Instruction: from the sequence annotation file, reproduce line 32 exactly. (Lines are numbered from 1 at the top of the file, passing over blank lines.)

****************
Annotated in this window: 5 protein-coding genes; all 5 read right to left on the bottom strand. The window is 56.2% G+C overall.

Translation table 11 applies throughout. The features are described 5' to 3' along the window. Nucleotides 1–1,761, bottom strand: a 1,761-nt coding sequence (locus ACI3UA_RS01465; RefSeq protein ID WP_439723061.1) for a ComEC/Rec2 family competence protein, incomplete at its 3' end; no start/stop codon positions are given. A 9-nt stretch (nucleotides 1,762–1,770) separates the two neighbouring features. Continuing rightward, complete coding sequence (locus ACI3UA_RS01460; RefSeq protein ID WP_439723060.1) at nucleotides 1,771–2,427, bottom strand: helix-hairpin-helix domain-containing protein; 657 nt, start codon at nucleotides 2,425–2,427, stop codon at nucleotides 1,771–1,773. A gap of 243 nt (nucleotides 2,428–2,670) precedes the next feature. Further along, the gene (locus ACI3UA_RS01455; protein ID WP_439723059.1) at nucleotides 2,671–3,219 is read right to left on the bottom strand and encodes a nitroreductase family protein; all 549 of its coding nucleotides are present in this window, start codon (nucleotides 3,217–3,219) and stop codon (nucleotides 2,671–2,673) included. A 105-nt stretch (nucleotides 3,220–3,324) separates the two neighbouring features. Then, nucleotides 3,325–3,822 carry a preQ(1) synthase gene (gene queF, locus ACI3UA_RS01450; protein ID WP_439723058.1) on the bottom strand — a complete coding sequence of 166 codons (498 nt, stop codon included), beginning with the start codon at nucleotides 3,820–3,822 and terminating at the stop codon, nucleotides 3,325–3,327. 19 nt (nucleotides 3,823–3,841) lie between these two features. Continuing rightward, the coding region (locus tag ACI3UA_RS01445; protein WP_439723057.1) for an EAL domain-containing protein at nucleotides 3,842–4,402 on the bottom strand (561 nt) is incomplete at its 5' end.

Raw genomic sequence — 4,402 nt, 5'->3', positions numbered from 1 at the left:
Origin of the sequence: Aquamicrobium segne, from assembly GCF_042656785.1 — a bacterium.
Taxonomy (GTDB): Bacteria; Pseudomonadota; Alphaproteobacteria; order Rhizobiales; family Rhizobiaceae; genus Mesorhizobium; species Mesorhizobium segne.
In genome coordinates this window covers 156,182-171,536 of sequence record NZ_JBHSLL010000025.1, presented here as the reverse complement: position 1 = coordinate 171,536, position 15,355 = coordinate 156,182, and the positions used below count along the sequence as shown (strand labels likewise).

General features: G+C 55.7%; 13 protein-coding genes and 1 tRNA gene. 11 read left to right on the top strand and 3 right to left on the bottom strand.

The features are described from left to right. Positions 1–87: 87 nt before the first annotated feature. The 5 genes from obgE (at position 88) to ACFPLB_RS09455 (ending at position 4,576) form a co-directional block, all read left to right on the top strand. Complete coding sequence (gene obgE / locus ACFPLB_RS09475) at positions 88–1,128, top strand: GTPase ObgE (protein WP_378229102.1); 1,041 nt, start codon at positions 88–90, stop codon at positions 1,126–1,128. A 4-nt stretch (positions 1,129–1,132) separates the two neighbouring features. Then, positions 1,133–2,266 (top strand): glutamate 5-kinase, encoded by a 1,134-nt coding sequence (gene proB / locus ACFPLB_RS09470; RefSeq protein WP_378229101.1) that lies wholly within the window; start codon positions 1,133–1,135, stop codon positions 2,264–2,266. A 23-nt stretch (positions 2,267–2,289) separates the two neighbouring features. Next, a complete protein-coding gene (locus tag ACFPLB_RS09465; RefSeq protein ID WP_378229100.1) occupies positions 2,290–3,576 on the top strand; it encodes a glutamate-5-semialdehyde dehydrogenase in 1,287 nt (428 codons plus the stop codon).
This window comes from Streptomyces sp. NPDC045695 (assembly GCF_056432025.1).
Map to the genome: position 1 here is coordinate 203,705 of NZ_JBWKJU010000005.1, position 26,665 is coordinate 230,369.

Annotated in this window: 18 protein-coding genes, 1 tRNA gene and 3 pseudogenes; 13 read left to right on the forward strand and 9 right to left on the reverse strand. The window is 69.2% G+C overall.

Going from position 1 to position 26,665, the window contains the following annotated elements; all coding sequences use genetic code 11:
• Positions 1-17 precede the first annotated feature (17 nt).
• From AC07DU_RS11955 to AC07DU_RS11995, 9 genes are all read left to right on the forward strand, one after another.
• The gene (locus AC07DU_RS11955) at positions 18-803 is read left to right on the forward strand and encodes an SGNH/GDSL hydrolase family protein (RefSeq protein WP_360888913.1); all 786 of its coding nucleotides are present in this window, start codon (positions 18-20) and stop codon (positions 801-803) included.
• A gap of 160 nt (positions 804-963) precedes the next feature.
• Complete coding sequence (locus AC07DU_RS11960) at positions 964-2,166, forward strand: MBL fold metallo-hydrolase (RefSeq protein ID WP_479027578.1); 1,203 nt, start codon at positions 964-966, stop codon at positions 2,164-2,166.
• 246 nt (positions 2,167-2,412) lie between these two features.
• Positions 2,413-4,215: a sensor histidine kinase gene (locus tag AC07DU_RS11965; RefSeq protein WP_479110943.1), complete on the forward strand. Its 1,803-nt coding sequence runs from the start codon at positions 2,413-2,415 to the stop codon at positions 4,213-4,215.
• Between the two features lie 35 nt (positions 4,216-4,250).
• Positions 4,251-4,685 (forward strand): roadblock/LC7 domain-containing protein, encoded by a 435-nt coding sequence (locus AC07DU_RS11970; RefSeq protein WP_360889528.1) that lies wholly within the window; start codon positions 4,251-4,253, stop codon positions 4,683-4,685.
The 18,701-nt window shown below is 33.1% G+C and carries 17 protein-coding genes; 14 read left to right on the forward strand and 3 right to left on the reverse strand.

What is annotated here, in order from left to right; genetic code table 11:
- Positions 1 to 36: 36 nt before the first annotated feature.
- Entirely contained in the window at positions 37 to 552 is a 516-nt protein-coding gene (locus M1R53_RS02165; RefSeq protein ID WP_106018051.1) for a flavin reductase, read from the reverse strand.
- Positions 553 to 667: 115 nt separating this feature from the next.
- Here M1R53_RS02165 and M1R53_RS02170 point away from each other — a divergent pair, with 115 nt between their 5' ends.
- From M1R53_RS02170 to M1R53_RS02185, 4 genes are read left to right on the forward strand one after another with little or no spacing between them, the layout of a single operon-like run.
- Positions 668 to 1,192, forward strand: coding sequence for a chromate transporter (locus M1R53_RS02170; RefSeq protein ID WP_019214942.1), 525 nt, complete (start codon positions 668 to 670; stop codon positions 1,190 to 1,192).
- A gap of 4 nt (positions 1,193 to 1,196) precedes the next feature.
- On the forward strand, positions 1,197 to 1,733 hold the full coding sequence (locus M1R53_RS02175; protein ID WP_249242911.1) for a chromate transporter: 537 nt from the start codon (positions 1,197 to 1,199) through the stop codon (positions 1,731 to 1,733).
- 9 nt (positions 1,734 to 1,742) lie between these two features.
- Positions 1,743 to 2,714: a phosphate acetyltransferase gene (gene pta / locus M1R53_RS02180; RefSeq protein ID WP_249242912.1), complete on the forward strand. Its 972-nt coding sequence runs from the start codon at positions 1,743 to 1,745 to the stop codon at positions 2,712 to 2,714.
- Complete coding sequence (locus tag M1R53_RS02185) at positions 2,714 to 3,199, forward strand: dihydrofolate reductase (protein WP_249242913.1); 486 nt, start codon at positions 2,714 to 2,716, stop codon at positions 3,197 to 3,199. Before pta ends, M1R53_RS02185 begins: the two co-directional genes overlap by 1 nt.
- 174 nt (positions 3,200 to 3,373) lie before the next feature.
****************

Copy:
- 9 nt (positions 1,734 to 1,742) lie between these two features.